The valet all but clicked his heals.
Grey stood regarding at the facade of the building, shaking his head slowly. Shrugging, he climbed the stairs and entered. An adequate tip bought temporary membership at the club of his cohort’s most recent gig.
With some apprehension, he navigated the cluttered, dusky pathways behind stage. Several of the denizen watched as he passed, but none chose to interfere. The dilapidated door bearing the band’s logo sported a brass star hanging loosely by one point. He opened it without knocking.
A trim, blond haired man, with a roguish cast to his features, reclined in a barber’s chair, reading a newspaper and smoking a cigar. Beside him a young, scarlet crested woman of hostile intent scowled at Grey. Every muscle in her small, lean body, stood taunt. Her coal black leathers creaked as she shifted her stance. Grey stared directly into the eyes of the woman. “You will have to excuse us.”
“Hey Angel baby, who’s this guy?”
“Sally, this is my cousin, Grey Hawken. We go way back.”
“Angi, we need to talk.”
“Right impatient . . .” she started.
“Angi . . .” Grey interrupted.
“All right! All right Grey. Sally, go check the lighting before we start the gig, OK?”
“Angel, I don’t like this guy. He’s gonna talk you into something, something bad.”
“Go check the levels.”
“OK, OK, I’m going. I still don’t like him.” The door clicked shut behind her.
“Friend of yours Angi?”
“Bodyguard, confidant and one hell of a bass player.”
“Nice outfit.”
“You like that?”
“And the hair cut?”
“Strictly her own idea.”
“You haven’t answered the Tocsin.”
“Grey, four thousand years and I’ve never answered that thing. You’ve been camping out in the mesas too long. Look, what’s your problem?”
“We’ve got Star Fall.”
“Wrong. You and I are both wired with enough fail-safes to light up a Christmas tree. Mine has been real quite.”
“Have you checked?”
“No, Grey and why should I? Look, I’m getting more than a little sick of your attitude.”
“Any time you think you’re god enough to reprimand me . . .”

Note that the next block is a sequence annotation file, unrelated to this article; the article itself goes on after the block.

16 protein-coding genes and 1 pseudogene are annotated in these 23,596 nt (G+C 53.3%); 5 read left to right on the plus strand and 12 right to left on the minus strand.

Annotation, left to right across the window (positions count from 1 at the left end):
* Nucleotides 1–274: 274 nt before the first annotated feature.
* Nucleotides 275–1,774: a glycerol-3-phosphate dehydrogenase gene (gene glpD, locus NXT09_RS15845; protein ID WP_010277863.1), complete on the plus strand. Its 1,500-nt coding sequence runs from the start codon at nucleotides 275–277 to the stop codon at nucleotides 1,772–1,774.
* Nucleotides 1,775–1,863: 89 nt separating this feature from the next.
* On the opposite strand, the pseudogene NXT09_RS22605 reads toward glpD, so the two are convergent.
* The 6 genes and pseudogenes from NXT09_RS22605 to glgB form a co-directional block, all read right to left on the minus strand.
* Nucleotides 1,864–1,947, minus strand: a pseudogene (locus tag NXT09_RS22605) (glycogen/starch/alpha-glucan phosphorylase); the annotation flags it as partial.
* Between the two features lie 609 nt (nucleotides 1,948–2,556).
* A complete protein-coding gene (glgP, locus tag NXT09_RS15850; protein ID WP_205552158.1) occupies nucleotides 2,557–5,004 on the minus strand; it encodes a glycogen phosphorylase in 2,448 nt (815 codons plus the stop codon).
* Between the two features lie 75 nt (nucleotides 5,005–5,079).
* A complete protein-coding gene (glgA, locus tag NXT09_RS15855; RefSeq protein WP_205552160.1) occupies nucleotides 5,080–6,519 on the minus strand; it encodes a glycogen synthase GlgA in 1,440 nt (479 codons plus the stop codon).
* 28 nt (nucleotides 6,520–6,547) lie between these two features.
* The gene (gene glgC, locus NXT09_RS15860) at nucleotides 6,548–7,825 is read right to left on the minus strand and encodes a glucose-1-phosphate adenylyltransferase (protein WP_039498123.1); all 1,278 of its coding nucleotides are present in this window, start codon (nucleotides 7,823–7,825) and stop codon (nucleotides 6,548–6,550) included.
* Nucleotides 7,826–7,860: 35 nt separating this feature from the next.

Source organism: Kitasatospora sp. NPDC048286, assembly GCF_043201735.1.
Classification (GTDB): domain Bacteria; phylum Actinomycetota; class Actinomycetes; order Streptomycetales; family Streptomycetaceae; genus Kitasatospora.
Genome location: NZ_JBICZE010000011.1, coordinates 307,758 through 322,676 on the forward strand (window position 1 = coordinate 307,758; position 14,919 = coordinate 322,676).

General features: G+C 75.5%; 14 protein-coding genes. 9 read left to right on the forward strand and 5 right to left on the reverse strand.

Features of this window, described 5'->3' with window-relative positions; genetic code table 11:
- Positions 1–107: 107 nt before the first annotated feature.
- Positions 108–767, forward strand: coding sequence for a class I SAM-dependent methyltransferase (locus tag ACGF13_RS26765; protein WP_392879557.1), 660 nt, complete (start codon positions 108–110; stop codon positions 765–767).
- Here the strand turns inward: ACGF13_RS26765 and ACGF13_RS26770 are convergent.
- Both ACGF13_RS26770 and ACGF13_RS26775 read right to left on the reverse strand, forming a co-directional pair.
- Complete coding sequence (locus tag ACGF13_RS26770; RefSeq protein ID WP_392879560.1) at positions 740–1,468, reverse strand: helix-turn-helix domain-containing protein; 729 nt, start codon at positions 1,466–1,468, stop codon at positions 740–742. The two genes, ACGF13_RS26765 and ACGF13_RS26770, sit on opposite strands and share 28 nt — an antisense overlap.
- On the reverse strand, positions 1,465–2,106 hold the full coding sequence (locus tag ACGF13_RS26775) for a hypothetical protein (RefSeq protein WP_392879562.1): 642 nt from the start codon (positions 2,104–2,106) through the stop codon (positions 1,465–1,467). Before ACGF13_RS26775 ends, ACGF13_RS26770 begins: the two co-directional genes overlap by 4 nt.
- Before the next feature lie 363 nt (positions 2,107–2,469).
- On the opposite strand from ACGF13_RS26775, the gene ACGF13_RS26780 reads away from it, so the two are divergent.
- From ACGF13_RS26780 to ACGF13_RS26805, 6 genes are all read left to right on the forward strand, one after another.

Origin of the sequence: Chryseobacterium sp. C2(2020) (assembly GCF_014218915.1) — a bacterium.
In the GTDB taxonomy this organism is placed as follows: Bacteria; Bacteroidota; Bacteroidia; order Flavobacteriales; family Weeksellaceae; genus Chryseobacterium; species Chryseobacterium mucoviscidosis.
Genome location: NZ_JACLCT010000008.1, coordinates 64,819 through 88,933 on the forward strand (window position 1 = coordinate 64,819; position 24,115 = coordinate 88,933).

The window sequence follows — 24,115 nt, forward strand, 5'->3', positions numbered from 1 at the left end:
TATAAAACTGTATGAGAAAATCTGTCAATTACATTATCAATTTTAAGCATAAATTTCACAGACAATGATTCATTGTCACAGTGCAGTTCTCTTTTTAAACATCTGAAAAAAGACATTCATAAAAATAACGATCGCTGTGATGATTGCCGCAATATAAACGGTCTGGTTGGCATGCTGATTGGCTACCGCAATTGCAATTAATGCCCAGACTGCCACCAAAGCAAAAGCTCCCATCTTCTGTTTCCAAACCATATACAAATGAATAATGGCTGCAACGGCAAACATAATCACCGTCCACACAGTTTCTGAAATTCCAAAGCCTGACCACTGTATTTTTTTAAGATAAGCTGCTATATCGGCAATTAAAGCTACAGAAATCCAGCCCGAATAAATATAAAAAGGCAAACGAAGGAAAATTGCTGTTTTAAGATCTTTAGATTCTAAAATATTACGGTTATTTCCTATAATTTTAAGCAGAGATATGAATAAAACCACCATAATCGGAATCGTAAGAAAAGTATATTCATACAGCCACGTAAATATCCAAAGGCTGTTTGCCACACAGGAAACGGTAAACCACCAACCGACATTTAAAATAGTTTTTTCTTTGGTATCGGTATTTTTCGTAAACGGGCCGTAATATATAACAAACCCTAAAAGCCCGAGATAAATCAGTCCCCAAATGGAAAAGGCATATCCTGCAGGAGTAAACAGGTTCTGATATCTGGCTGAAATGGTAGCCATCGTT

“Hey, hey, hey, calm down supreme commander. What’s wrong with you this is totally out of character . . .”
“Perhaps you didn’t hear me, Star Fall Angi, its Star Fall, and its happening right now.”
“But it can’t be. Right here,” he indicated a place behind his ear. “I know Star Fall is coming, someday, but the station can take care of the debris on automatic. Besides, we engaged the alarm. Any problem, Angel Station beeps me and I feel it right here. There has been no signal.”
“I know, mine hasn’t beeped either.”
“Problem solved, nothing’s wrong and we get on . . .”
“I’ve scanned the system, a full instrumentation scan. Something is screwing with the Ort cloud. There’s junk all over the system and its all on random vectors.”
“So, you’re trying to tell me, Angel Station is malfunctioning? On our watch? No, you’re serious. Angel Station is malfunctioning?” A cloud of doubt passed over his features and he was quiet for a moment. “I guess we could open a Way to the station and check the fail-safes, right after this gig.”
“No . . .”
“One more night isn’t going to matter that much either way. Besides Sally is cooking tonight and you’ll love her fajitas.”

Early the next morning the echoes of Grey’s bike filled the underground garage hidden beneath Angi’s condo. He found Sally and Angi striping a tarpaulin from an electric blue, mint condition 1948 Tucker.
“That’s inconspicuous.” Grey said, dismounting.
“Oh, and a Harley’s a real family car.”
“It gets better mileage.”
“Mileage, we don’t need no stinking mileage, ha ha.”
Angi busied himself under the hood of the auto. Sally, dressed in somewhat more travel worthy clothing, pulled two packages from a pile by the elevator and carefully loaded them into the trunk of the car. Grey retrieved three of the parcels as though they were of no consequence and handed them to her. She regarded him for a long time.
“He loves this machine more than anything, even me. And you walk in and he pulls it out of storage and puts it on the road. Who are you?” Grey didn’t speak, but instead retrieved another arm-load. “What are you going to do to him?” She demanded.